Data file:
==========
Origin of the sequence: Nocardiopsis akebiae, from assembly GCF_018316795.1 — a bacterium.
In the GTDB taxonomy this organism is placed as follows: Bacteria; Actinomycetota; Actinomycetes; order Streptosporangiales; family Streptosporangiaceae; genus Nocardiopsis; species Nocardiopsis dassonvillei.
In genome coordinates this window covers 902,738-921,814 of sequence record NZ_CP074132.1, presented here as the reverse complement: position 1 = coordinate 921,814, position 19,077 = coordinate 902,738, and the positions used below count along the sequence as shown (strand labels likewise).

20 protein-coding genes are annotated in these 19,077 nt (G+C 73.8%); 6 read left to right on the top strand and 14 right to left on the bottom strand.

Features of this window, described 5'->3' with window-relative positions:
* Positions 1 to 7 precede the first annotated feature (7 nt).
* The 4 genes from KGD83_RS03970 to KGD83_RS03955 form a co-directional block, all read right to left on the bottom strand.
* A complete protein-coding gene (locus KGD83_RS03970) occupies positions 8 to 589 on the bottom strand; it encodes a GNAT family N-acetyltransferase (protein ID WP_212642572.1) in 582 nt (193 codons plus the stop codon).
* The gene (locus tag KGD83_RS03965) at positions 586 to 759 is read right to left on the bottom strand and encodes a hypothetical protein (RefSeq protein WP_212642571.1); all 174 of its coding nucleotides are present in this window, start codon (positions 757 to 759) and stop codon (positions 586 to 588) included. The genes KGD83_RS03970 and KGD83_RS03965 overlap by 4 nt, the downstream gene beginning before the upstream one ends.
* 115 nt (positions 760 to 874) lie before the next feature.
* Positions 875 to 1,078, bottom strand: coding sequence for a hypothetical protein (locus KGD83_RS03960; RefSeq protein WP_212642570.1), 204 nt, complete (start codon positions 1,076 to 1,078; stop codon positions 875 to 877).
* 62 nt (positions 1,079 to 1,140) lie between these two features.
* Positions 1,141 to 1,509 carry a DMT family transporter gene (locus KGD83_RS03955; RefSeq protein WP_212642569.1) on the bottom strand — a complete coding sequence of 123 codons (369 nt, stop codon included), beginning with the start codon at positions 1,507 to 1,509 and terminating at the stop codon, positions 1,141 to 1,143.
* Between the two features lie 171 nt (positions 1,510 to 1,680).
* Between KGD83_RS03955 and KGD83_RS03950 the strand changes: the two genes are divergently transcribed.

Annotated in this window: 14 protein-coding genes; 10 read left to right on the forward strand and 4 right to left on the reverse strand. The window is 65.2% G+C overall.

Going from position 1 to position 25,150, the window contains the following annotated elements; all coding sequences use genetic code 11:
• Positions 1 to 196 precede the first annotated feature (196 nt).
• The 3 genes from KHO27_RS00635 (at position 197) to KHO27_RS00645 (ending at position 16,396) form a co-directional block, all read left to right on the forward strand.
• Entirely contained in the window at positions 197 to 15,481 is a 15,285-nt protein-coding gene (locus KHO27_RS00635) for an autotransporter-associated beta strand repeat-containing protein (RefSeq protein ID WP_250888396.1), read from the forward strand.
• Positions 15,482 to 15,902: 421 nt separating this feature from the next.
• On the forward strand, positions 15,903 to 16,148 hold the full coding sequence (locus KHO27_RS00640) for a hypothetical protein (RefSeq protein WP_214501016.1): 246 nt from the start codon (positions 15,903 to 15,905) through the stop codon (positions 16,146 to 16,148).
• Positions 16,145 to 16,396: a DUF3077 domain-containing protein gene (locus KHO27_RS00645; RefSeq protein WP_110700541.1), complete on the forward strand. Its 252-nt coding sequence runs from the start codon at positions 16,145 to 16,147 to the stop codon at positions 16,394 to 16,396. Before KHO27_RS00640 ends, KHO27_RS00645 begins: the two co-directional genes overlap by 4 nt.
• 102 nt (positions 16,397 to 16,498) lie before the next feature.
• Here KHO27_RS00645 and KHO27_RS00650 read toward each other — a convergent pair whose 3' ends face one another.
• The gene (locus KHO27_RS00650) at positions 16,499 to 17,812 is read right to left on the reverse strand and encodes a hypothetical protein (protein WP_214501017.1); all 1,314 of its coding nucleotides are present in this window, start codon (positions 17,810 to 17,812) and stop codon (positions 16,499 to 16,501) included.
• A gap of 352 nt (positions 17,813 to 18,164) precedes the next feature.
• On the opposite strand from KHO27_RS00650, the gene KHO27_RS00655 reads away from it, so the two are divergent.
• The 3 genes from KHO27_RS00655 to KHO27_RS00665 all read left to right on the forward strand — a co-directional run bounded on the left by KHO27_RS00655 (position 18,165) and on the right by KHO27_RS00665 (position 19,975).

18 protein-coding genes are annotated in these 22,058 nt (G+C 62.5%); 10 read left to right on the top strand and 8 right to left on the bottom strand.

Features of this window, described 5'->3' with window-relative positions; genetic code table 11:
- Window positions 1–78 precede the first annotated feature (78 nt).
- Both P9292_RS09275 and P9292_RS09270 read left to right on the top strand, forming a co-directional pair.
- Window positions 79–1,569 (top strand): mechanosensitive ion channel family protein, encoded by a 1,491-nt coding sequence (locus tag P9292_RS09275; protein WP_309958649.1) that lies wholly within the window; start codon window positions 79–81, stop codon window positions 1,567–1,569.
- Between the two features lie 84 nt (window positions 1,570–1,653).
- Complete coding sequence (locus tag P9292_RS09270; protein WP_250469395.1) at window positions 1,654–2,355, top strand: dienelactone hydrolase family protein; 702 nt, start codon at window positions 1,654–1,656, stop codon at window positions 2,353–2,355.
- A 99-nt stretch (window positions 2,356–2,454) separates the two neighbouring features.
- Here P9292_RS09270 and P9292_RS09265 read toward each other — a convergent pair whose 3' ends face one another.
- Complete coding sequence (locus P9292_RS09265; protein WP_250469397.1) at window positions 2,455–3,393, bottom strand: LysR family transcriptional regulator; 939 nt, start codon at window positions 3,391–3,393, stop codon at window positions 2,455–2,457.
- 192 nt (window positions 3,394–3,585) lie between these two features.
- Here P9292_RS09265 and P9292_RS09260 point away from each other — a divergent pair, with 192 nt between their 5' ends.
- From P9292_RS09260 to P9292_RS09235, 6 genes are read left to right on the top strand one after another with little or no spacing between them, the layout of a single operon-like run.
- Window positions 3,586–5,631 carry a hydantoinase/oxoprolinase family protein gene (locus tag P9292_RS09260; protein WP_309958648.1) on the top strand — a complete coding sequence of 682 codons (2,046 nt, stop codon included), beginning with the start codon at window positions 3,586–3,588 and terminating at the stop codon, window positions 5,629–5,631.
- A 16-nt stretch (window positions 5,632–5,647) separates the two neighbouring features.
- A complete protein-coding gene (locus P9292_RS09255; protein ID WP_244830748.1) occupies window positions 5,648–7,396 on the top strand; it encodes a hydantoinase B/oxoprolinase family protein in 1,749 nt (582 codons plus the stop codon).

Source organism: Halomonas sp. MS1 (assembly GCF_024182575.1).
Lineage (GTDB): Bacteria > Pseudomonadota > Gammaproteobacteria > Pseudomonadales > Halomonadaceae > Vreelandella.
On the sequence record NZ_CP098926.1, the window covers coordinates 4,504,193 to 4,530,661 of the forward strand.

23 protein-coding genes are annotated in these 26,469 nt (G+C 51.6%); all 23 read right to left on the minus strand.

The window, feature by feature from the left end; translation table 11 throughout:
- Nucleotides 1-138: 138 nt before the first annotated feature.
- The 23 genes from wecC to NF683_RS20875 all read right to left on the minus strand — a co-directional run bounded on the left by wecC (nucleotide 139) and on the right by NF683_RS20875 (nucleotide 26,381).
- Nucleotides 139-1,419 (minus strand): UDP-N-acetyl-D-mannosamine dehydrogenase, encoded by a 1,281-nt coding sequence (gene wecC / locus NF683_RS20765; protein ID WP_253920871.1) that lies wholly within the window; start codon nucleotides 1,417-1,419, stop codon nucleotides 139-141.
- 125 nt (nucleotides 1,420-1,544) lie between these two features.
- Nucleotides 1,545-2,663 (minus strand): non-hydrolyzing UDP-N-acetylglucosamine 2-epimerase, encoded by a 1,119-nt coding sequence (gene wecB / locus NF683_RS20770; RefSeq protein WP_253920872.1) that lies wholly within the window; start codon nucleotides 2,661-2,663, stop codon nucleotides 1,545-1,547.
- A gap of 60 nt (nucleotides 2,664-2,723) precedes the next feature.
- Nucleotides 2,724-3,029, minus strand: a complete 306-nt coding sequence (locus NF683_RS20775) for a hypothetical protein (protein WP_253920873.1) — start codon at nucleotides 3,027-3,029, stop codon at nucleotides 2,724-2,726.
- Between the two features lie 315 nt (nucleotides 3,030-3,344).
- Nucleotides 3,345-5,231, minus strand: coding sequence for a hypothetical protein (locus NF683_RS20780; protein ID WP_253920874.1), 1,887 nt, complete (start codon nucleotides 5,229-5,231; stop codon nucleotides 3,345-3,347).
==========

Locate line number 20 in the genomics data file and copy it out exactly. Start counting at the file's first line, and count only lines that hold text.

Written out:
• Entirely contained in the window at positions 197 to 15,481 is a 15,285-nt protein-coding gene (locus KHO27_RS00635) for an autotransporter-associated beta strand repeat-containing protein (RefSeq protein ID WP_250888396.1), read from the forward strand.